Rainwater harvesting is defined by Wikipedia as “the accumulation and deposition of rainwater for reuse on-site, rather than allowing it to run off.” While this definition is basic, the practice of rainwater harvesting is greatly varied from where the rainwater is collected from to how the rainwater is ultimately used.
A more appropriate definition of rainwater harvesting might be the collection of rainwater from a surface that allows for the rainwater to be stored and used at a later time. In a typical rainwater harvesting situation, rainwater is collected from an impervious surface such as the roof of a building and then stored inside of a tank or cistern. Rainwater can be collected from other surfaces as well. Other surfaces include parking lots, roadways, driveways, and even land surfaces (once surface runoff from the land surface begins).
Rainwater can be harvested and stored for many uses including landscape irrigation, potable and nonpotable indoor use, and stormwater management. Harvested rainwater can be particularly useful when no other source of water supply is available, or if the available supply is inadequate or of poor quality.
Rainwater harvesting has benefits for both urban (where municipal water is available) and rural properties (where a water well is employed). The practice of rainwater harvesting ranges from simple ideas such as a rain barrel set up underneath a gutter downspout to complex systems such as for commercial buildings or systems that supply the potable water for a house.
The Semantics of Rainwater Harvesting
If you do an internet search for “rainwater harvesting”, you will probably see many other phrases come up in the search results. You might see the following:
- Rainwater collection
- Rainwater / Rain catchment
- Rainwater capture
- Water harvesting
- Water catchment
- Roofwater harvesting / collection
- Stormwater harvesting / collection
One major point of semantics is the difference (or similarity) of rainwater harvesting and stormwater harvesting. They really are one in the same but typically, “rainwater harvesting” is used to denote the capture of rainwater from a roof or other elevated surface while stormwater harvesting is the capture of rainwater that has hit a ground surface already. So while this is a major division in the practice of rainwater harvesting, it is also just subclasses of the overall definition of rainwater harvesting.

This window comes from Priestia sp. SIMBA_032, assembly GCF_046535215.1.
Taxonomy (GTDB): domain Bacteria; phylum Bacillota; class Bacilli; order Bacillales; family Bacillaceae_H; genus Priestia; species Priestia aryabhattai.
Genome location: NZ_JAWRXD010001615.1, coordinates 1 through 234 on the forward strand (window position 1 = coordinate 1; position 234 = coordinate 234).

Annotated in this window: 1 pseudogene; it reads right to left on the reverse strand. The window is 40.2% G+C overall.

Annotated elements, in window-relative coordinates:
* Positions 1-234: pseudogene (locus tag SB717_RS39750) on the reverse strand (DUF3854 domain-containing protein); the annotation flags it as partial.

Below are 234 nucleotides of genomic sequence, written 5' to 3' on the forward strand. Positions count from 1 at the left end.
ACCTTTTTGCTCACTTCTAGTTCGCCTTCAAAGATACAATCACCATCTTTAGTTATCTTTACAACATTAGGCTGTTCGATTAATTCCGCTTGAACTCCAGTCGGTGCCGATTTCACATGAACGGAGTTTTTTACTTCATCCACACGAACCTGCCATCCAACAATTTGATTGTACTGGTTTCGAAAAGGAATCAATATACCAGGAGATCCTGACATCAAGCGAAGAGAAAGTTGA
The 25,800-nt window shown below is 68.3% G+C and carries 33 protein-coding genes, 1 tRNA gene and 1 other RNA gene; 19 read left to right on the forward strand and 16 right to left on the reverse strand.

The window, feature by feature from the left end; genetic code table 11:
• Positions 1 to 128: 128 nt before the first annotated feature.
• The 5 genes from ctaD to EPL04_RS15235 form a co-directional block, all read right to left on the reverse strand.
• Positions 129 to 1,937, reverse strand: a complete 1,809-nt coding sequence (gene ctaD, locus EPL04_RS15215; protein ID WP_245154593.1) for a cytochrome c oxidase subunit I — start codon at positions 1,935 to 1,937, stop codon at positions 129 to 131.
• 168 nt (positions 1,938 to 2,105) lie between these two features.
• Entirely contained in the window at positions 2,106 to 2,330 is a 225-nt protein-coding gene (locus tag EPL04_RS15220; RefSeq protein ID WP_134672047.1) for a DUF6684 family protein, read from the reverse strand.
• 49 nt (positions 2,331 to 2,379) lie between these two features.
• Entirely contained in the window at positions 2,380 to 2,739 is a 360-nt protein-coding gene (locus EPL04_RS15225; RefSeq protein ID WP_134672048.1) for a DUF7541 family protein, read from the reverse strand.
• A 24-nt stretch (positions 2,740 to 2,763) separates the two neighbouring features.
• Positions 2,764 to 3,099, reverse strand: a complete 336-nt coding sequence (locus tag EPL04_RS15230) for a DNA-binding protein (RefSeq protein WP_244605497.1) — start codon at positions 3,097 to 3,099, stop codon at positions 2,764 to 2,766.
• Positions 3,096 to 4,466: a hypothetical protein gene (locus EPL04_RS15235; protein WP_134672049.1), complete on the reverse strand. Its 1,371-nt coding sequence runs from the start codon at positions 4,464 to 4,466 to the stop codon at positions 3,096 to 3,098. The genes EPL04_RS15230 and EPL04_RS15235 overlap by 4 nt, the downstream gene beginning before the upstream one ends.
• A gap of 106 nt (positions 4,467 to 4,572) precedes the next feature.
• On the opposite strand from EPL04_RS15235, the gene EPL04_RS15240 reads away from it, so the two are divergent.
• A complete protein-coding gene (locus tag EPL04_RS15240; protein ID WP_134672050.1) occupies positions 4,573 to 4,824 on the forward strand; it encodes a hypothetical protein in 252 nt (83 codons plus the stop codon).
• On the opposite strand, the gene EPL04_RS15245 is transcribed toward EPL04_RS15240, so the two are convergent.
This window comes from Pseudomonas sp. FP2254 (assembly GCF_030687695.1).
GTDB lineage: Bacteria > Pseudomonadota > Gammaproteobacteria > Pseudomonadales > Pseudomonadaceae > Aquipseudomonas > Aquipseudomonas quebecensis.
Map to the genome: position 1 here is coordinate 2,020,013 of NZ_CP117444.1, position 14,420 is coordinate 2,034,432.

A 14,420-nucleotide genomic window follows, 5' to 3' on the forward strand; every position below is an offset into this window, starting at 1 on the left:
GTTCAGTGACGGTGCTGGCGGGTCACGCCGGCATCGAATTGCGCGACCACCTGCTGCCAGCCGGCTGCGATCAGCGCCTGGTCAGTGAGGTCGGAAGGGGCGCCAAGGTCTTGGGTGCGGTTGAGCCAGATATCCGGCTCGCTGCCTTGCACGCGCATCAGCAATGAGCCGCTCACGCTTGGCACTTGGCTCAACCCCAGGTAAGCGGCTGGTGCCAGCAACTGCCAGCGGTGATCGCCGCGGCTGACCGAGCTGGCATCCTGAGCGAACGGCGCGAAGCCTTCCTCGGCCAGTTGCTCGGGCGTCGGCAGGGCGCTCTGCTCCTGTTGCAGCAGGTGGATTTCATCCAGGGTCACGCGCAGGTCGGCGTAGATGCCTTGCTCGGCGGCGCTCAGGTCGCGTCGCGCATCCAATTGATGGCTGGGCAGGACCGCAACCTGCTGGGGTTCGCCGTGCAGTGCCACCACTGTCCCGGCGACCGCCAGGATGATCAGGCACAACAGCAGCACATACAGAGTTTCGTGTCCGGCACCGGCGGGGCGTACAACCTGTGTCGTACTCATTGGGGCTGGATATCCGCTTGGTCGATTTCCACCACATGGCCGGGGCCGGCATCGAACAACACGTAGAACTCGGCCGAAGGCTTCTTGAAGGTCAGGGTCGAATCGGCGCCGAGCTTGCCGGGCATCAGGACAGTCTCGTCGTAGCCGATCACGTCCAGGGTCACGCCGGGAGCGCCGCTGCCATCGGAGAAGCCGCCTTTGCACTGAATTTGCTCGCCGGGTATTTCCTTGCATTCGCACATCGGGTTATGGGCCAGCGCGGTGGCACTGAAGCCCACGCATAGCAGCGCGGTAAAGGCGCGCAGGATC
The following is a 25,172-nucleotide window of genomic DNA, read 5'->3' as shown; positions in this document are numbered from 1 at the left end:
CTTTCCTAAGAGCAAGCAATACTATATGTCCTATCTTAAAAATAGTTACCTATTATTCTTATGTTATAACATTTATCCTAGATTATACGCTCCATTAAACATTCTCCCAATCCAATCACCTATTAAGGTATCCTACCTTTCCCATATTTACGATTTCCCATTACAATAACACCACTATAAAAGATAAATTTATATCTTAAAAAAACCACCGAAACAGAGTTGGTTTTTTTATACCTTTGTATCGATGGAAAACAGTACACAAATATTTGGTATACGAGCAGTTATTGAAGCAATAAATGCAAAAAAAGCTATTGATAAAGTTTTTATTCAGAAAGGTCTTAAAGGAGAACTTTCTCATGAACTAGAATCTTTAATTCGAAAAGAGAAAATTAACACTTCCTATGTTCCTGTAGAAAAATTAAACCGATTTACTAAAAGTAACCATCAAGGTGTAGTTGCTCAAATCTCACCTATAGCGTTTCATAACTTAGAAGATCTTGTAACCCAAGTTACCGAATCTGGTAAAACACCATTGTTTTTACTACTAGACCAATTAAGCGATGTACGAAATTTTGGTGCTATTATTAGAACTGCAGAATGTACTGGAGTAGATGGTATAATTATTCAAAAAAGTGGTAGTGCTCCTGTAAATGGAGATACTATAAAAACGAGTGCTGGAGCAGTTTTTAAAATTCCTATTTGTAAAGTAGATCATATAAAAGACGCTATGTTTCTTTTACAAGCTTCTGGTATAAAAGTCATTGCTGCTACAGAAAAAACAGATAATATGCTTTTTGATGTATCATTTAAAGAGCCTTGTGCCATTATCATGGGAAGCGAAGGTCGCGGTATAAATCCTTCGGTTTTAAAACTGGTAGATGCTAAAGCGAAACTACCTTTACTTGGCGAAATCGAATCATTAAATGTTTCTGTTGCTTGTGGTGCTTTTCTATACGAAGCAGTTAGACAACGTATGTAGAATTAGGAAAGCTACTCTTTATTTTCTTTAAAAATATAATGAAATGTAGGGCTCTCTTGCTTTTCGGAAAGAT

Another minor point of semantics in rainwater harvesting is the term “rainwater harvesting system”. A system denotes something more elaborate and complex. Therefore, a rain barrel is not a rainwater harvesting system. It is simply, a rain barrel.
Why Should I Harvest Rain?
Rainwater harvesting is becoming popular once again for two reasons: its superior water quality and a desire to reduce the use and dependence on municipally treated water for all of our daily uses. Rainwater has long been valued for its purity and softness. It is free from salts, minerals, and other natural and man-made contaminants. In addition, rainwater harvesting is valued as a water conservation tool since it allows you to use rainwater instead of municipally treated water. This, in turn, reduces the amount of water a municipality has to treat and deliver to their service area.
- Rainwater is essentially FREE; once the capital cost of the collection system infrastructure is paid for, you will harvest free water.
It is socially acceptable and environmentally responsible since it promotes self-sufficiency and helps conserve water.
- It reduces your municipal water consumption and thus your water bill.
- It can be used as a main source of water or as a back-up source to wells and municipal water. It can also be very helpful in times of emergencies.
- It provides you with total control over your water supply (ideal for cities with water restrictions).
- Rainwater harvesting systems can be easily retrofitted to an existing structure or built during new home construction. They are very flexible and modular in nature, allowing expansion, reconfiguration, or relocation.